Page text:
Gozo – Hidden jewel of the Mediterranean | Библиотека | Мальта для...

Gozo – Hidden jewel of the Mediterranean | Библиотека | Мальта для всех!

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Barry White

In pursuit of the perfect Mediterranean island, we’ve sampled – from left to right – Majorca, Sardinia, Sicily, Crete, Samos and Cyprus – but Malta had always been off the map.

Too small, too hot, too much damage from World War II and too British, as independence only arrived 38 years ago. Why, they drive on the left and English is their second language, since no one knows Arabic-sounding Maltese but the natives.

Nevertheless, we were in need of sun and the flights were direct from Belfast International. Besides, the hotel we liked from the brochure was in Gozo, the quieter twin of the main island.

It didn’t start well. Checking in our bags, we were told that the departure would be four hours late. Too short to go home, too long to sit up to 3am – though 10 euro food vouchers were some compensation – so what about a bed at the airport hotel?

The first price was laughable, for three hours but, with a little bargaining, it was more than halved, so we took it. Fortunately we woke early, for the plane was early and we made it just in time.

Only four of us were for Gozo, so there was a dawn race across Malta by minibus to catch the ferry for the half-hour trip. No need to worry about missing one; they go night and day, with minibus connections at both ports.

Marsalforn, where we stayed, is about to blossom as a resort, but hasn’t quite made it yet. It’s perched over a lovely bay, with most of the bathing off the rocks, and the old fishing village is still discernible among the new apartment blocks.

Development is well under way, all over Gozo, but it isn’t the same as anywhere else on the Med. Instead of breeze blocks they use honey-coloured sandstone, cut like butter and left to harden in the sun, so even the dreariest buildings merge into the landscape.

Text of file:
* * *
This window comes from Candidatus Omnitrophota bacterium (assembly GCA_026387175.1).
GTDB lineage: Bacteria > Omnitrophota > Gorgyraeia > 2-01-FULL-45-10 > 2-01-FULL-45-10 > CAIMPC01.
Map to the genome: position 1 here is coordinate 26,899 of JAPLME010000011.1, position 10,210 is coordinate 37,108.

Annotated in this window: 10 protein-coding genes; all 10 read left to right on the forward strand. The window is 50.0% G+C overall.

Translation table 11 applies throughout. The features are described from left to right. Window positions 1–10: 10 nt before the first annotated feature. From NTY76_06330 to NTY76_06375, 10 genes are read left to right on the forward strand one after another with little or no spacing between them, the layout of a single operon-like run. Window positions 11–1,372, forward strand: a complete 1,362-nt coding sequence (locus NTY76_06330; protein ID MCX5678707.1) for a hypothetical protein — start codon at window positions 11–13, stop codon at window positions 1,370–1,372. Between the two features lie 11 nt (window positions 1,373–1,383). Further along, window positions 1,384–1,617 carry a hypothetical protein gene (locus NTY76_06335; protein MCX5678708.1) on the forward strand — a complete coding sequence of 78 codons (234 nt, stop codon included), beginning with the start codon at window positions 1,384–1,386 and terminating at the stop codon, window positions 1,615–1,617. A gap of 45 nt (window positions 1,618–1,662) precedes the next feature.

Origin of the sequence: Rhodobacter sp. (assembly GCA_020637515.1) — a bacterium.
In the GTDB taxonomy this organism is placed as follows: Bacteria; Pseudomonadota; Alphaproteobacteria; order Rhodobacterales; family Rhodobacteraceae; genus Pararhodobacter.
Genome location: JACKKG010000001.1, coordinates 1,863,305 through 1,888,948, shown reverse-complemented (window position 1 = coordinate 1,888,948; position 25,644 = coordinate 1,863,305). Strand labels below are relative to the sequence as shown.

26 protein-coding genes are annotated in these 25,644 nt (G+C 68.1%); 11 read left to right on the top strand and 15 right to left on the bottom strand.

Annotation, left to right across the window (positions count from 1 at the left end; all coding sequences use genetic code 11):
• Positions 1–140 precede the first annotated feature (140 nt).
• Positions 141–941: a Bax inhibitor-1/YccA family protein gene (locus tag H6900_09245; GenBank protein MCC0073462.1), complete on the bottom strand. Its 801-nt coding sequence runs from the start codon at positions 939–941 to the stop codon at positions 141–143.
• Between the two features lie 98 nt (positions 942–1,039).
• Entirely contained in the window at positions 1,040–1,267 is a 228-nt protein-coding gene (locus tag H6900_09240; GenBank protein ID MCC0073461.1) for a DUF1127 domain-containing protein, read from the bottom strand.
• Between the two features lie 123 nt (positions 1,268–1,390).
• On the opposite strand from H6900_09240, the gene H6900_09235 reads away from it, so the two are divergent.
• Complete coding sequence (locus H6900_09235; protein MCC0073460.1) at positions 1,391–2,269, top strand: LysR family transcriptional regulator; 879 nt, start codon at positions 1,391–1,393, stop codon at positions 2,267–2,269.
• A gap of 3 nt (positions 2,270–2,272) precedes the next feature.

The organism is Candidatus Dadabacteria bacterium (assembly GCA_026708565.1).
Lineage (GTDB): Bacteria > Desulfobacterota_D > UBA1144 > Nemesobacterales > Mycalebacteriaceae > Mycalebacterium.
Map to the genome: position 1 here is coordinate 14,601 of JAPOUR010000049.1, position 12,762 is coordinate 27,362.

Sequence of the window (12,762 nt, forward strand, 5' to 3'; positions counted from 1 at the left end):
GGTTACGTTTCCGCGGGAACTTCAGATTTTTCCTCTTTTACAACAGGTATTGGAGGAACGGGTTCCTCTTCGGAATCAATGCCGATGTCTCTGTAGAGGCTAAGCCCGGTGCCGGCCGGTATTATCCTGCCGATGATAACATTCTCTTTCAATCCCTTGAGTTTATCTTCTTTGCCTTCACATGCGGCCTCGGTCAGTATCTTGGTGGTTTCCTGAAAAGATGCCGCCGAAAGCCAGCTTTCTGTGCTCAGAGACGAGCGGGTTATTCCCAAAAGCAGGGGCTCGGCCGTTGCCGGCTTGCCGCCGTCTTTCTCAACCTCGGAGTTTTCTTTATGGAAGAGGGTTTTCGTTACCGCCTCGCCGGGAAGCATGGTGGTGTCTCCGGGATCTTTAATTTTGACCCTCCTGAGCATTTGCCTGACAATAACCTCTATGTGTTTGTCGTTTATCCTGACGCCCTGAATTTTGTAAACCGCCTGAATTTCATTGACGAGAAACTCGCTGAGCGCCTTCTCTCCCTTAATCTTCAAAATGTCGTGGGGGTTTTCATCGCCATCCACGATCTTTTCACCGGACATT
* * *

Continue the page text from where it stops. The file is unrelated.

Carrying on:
The island is only 10 miles across, with the highest point about half the height of the Cave Hill, but that doesn’t convey its variety. Although the coastline is mostly rocky – Edward Lear called it «grophibberous» – there is one glorious Irish-type strand on the north side, about 15 minutes from Marsalforn, except that the sand is orange.

With a gentle slope into a lukewarm sea, Ramla beach is the mecca for all sun -worshippers. And, when you feel like a change of scenery, there’s a climb up to Odysseus’s cave.

The myth is that, on his way back from Troy, the Greek hero was waylaid by Calypso for seven years while his beloved Penelope was weaving and unweaving a welcome home banner. Clamber into the tiny chamber at your peril, after hiring the necessary candle.

All the towns are built along the heights, to catch the cooling breezes, and the capital, Victoria, is an outstanding example of all the building styles from centuries of troubled existence. The Romans were first to make their mark, very lightly, followed by the Byzantines, Arabs, Turks and the Knights of St John – after they were kicked out of Rhodes.